Just months before El Rio’s 41st birthday party, “Your Dive” secretly faced its downfall. But the Mission Economic Development Agency intervened to buy the building, and the dirt-cheap Tecates will keep coming.
You don’t need us to tell you that the queer nightlife scene has teaken a beating in recent years, going back to the tragic loss of the Lexington Club, Truck crashing in 2015, and the city’s oldest gay bar Gangway biting the dust early last year. But the loss of Mission District standby El Rio would have been one of the worst gut punches of them all, and apparently, that almost happened over the course of the last couple months. But $2 Tecates (on Mondays) and free oysters (on Fridays) will continue to flow through El Rio, as the Chronicle reports that El Rio nearly shut down but has been saved.
“A few months ago, we had to face the possibility that El Rio wouldn’t exist anymore,” owner Dawn Huston told the Chronicle. “I can’t express enough just how immensely grateful we are.”
Proud that, with this acquisition, we are not only preserving existing affordable housing, but also supporting a legacy business that has been serving our Latino and LGBTQ communities for decades. @medasf https://t.co/0lGRWWucEu— London Breed (@LondonBreed) October 9, 2019
The reason for their near-closure was simple and familiar — the building, along with its eight upstairs housing units, was put up for sale, with no assurance the new owners would continue leasing to a bar that serves $2 beers when they could bring in something more upscale.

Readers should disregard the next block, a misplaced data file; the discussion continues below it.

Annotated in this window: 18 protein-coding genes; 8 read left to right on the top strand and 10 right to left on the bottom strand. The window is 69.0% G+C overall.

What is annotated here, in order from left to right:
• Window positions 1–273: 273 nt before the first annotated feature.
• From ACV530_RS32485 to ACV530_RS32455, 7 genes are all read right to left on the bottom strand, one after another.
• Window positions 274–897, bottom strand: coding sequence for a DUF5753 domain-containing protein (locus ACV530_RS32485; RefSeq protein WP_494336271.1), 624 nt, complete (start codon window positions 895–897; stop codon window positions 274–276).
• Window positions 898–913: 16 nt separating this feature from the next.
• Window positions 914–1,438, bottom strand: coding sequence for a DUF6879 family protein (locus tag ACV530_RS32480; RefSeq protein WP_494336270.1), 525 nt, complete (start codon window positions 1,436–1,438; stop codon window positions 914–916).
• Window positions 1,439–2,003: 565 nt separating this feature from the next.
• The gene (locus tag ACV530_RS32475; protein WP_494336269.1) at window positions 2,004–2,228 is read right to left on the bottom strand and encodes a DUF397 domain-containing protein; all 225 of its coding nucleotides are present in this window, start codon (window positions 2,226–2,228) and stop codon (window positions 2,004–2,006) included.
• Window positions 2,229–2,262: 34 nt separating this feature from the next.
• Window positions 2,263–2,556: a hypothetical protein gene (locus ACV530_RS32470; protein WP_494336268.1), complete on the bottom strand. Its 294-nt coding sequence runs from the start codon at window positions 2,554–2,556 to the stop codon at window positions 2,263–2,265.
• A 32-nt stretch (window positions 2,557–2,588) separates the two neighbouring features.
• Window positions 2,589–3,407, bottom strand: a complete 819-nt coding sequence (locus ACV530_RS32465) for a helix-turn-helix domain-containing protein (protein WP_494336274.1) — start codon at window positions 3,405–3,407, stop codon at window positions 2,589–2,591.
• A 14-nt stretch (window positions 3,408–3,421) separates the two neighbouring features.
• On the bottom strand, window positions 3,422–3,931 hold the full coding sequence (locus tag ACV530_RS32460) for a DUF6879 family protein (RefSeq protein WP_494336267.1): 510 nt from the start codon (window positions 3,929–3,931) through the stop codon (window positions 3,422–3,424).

As the Bay Area Reporter explains, the details of its rescue are far more complicated; San Francisco runs a “small sites” program, which provides loans through the San Francisco Housing Accelerator Fund. That fund provided an $8.6 million loan to the Mission Economic Development Agency (MEDA), who are the new owners, and will also provide some seismic retrofitting and renovations to its electrical and infrastructure systems.
“The most historic queer bar in my district is going to be around for decades to come,” Sup. Hillary Ronen told the Chron. “It’s one of my go-to, favorite places in the city. There was no way we or the community was going to let that bar disappear and go the way of so many other beloved businesses.”
The long history (her-story?) of El Rio goes back to 1978, when it opened as a Leather Brazilian Gay Bar owned by Malcolm Thornley and Robert Nett. Those two sold the place to Huston in 1997, and it has since long served as home of the Trans March afterparty, for years the host of Hard French and now Daytime Realness and Swagger Like Us.
And to the El Rio 41st Birthday and Dolly Parton Hoot is still on for Saturday afternoon at 2 p.m.
Image: Rob T. via Yelp